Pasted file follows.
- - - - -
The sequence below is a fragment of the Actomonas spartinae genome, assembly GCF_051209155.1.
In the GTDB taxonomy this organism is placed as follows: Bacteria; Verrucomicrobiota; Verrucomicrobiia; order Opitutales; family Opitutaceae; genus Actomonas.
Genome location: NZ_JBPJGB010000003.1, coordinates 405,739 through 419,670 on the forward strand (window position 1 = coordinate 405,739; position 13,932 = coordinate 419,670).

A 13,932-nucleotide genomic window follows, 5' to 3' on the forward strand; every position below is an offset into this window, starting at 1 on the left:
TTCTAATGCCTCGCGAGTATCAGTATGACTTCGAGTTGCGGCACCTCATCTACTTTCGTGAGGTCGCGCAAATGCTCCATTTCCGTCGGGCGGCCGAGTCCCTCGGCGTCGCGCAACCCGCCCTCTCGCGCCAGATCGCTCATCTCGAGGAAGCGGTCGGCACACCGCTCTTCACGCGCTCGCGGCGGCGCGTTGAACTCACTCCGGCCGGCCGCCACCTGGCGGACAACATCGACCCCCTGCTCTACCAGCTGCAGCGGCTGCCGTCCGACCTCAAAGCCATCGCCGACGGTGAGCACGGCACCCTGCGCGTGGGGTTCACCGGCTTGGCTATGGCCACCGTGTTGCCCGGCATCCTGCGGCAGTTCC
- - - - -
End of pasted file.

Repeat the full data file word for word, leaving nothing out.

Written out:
The sequence below is a fragment of the Actomonas spartinae genome, assembly GCF_051209155.1.
In the GTDB taxonomy this organism is placed as follows: Bacteria; Verrucomicrobiota; Verrucomicrobiia; order Opitutales; family Opitutaceae; genus Actomonas.
Genome location: NZ_JBPJGB010000003.1, coordinates 405,739 through 419,670 on the forward strand (window position 1 = coordinate 405,739; position 13,932 = coordinate 419,670).

A 13,932-nucleotide genomic window follows, 5' to 3' on the forward strand; every position below is an offset into this window, starting at 1 on the left:
TTCTAATGCCTCGCGAGTATCAGTATGACTTCGAGTTGCGGCACCTCATCTACTTTCGTGAGGTCGCGCAAATGCTCCATTTCCGTCGGGCGGCCGAGTCCCTCGGCGTCGCGCAACCCGCCCTCTCGCGCCAGATCGCTCATCTCGAGGAAGCGGTCGGCACACCGCTCTTCACGCGCTCGCGGCGGCGCGTTGAACTCACTCCGGCCGGCCGCCACCTGGCGGACAACATCGACCCCCTGCTCTACCAGCTGCAGCGGCTGCCGTCCGACCTCAAAGCCATCGCCGACGGTGAGCACGGCACCCTGCGCGTGGGGTTCACCGGCTTGGCTATGGCCACCGTGTTGCCCGGCATCCTGCGGCAGTTCC